day apparel were obsessed over. And the closer we got to the attempt, the more

important temperature became for our team.

For the success of Breaking2, the most important temperature reading was the difference

between the body's internal core temperature and skin temperature. This is known as the

temperature gradient.

"We're looking at what core body temperature does in relation to skin temperature and we

want those two numbers to be as far apart as possible", Brad Wilkins, Director of the NXT

Generation Research team in the Nike Sports Research Lab, said. "That means that the

gradient—the temperature gradient—from the core to your skin is really high." In order to

maintain a high temperature gradient for each runner, the team focused on optimising the

environmental conditions for race day. During our half marathon test event, internal and

external monitors were used to measure core temperature and skin temperature, respectively.

This provided the constant data needed to understand the impact of thermal factors on each

athlete's performance. To try and optimise for temperature, cloud cover and wind, the race

was planned over a three-day "launch" window. Over that three-day window, the team picked

the optimal morning for the race based on the maximum core-to-skin gradient, which allowed

for the least impact of thermal factors on the athletes' performance outcomes.

Another important factor that's affected by environment is hydration. Throughout training, the

team weighed the runners before and after their runs, which told the team how much water each

individual runner had lost through sweat. Then, our team observed how the body of each

runner responded to their respective fluid strategies—a carefully crafted sugar-water liquid

mixture. Other tests, like muscle imaging, showed how much sugar was in the muscle of the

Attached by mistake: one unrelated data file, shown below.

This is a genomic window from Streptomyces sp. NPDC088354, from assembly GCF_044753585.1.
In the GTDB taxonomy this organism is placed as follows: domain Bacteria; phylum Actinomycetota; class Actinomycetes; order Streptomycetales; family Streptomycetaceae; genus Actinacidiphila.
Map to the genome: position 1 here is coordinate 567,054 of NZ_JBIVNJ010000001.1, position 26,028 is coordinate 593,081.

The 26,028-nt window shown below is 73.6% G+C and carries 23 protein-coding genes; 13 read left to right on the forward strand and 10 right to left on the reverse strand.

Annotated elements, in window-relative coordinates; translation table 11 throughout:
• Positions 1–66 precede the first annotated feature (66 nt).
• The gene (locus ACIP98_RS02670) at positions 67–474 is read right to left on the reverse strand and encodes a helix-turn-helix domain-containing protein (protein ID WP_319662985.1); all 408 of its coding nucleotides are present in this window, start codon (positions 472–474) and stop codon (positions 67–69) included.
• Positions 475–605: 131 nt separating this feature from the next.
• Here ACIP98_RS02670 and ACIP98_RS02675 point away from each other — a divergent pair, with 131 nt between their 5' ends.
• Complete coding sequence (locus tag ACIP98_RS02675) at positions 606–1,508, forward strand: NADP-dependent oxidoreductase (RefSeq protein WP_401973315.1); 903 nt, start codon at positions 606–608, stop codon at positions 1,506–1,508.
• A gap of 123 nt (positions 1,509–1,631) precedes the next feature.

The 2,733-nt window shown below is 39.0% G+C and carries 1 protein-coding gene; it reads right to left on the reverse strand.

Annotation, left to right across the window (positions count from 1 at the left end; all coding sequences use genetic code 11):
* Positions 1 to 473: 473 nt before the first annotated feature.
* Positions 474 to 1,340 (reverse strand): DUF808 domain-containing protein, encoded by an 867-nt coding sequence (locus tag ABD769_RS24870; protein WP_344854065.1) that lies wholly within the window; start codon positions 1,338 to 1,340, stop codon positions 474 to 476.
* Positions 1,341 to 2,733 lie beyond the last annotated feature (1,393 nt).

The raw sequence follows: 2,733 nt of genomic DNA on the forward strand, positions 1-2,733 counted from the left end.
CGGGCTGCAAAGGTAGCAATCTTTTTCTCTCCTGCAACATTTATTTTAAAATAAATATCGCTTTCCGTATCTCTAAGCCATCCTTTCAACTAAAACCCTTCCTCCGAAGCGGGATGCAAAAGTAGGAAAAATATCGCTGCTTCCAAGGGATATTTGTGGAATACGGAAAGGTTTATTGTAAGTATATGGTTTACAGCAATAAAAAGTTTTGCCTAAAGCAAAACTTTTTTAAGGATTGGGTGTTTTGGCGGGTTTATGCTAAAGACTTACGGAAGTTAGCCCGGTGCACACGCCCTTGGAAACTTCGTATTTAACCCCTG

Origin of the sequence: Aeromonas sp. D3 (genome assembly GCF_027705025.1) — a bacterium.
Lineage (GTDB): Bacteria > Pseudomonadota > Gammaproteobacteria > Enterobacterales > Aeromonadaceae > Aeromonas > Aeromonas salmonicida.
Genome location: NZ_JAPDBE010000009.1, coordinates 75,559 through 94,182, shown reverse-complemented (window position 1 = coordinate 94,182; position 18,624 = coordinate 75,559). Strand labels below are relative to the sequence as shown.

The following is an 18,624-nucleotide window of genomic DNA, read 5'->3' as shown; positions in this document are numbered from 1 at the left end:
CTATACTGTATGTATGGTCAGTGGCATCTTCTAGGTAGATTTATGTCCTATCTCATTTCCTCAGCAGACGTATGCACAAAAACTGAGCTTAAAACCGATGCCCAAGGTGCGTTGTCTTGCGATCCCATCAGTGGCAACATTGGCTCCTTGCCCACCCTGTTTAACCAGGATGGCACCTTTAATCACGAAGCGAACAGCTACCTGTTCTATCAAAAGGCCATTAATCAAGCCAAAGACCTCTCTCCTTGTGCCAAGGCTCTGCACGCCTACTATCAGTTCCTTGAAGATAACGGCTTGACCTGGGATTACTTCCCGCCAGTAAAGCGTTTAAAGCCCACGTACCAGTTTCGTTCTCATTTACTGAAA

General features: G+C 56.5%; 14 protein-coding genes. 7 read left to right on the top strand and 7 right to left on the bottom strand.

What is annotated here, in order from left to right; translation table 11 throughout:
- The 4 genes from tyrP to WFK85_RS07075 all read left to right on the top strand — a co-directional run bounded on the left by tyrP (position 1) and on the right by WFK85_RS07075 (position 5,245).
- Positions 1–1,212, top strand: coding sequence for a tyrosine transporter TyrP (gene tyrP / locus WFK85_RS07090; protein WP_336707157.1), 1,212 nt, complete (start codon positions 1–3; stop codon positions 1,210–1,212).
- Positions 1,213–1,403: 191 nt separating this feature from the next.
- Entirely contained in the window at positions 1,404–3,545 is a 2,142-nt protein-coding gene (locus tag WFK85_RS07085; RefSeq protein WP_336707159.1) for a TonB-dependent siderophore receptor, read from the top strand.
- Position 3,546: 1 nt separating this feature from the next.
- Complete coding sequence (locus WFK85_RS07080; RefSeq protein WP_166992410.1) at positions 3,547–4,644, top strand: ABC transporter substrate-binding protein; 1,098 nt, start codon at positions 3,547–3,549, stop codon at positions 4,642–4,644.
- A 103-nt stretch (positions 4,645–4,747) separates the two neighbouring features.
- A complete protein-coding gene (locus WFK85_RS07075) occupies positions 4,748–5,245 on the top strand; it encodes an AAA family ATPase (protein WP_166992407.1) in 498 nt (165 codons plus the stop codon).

athletes. This was crucial, because sugars could help the runners avoid the burnout that is

synonymous with the marathon. Alternatively, taking in too much could upset their stomach and throw

them off their game.


The next step in race-day optimisation brought us to the wooded setting

of the Autodromo Nazionale Monza, 13 miles north of Milan, for the marathon

track. Monza's flat track with gradual curves, as well as Northern Italy's

temperate climate, made it a good location for the attempt. The half marathon

test event was not a race for the athletes to test their fitness. Rather, it was a test

of how the Breaking2 team will manage the Breaking2 attempt, logistically.

The team asked the athletes to run at a 60-minute half-marathon pace. Small

alterations, such as Eliud having a beetroot bar with carbohydrates as opposed

to beet juice as a pre-run meal, were tested at the trial run. Temperature gradient

and, of course, the footwear and apparel were also tested.

All of this data has been collected before, but never with athletes of such

calibre with the intent of breaking this barrier. Even without hitting the two-hour

barrier, these key data points help all athletes look towards what's next.


We used a dynamic formation with pacers to reduce wind drag for our

athletes and made sure that the athletes were getting the perfect hydration

for each of them. And of course, we developed a shoe

—the Nike Zoom Vaporfly 4%—designed to turn every advantage

into performance.

Breaking2 wasn't just a race or an experiment. It's now a model for

how much faster we can go when cutting-edge science meets unwavering

passion and commitment to the goal. After years of research and development,

Breaking2 debuted a system of ground-breaking innovation that has the potential

to elevate every runner.